Do not put your hands or feet into places that you can't see into. Use tools or sticks to turn over logs or rocks that you need to move.Wear stout boots. Check clothing, bedding and packs before putting them on - snakes may be using them for shelter and warmth.
If you have been on a long journey in the snake prone bush and stop for a rest in the early evening, be carful not to go near your wheels when ready to leave again, snakes like to climb onto the top of your tyres to get the warmth from them! In other words - no tyre kicking!
If someone does get a bite from a snake. Apply an bandage from above the wound and down over the wound to create pressure but not too much so as to cause a distorted colour of the limb. Do not Use a tornequet. Do not cut the wond and try to suck out the poison as this rarely does any good as the bite can go very deep.Keep the patient laid down and calm them down. Ice blocks or cold water inside the dressing over the wound helps to reduce pain. Be prepared to give artificial respiration should the patient's breathing stop.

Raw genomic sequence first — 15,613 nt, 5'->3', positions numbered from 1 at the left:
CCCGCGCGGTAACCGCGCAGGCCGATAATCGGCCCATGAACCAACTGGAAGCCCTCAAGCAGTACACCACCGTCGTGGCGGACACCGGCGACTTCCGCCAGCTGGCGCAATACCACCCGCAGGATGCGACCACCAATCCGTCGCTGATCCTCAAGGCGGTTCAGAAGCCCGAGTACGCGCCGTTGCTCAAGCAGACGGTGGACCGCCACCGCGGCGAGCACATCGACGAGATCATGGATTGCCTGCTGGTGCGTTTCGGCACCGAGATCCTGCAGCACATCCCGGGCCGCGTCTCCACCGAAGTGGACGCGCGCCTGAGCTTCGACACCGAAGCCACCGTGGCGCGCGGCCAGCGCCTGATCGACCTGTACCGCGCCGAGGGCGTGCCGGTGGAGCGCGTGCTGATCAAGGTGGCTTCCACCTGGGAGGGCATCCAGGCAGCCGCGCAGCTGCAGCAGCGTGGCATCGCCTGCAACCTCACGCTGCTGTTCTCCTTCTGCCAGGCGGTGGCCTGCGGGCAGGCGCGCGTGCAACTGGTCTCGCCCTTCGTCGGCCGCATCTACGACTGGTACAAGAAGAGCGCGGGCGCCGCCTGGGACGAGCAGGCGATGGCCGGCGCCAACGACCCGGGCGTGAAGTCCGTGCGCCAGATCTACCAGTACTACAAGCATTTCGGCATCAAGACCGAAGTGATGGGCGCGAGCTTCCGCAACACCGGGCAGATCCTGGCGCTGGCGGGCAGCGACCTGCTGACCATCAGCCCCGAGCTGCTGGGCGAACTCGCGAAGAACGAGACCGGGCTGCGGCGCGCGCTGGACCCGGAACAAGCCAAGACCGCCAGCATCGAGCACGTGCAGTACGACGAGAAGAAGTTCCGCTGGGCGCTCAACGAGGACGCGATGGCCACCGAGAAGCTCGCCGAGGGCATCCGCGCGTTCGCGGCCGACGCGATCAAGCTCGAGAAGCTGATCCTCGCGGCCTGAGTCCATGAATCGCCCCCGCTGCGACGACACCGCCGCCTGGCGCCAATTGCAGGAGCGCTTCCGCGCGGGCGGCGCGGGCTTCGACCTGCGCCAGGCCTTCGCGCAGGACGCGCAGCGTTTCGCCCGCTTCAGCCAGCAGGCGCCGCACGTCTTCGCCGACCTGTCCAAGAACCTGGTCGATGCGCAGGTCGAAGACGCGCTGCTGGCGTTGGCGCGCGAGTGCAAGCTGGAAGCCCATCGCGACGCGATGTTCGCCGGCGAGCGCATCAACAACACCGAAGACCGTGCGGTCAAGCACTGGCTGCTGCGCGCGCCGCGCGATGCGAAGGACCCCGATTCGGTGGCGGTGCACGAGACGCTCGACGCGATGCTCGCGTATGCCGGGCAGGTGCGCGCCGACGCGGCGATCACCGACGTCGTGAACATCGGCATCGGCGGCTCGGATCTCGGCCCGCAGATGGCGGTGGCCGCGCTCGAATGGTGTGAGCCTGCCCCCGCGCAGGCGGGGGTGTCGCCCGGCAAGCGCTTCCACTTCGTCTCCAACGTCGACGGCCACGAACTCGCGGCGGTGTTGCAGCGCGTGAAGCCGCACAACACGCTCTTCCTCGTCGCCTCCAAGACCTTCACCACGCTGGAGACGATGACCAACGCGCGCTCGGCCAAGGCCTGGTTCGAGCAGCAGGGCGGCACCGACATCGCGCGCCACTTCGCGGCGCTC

Camping Communications.
Quite a large number of camping sites have a wireless Internet connection available. If your computer has a wireless connection built into it, you will be able to connect to their wireless network by purchasing a code to enter the Internet site. The price charged can vary between sites and also depending on the time that you require to use it. It is important if you are staying for a while to check that their access code will work multiple times until the time purchased has expired.The majority of them do. However we came upon a site in south Adelaide which allowed you to purchase a code for several hours but only allowed one access.This is a total ripoff. So make sure you don't get caught by this ripoff company. In fairness to the site owners, they were not responcible for this ripoff,  it was the Internet Service provider they were using. Which was a small local company.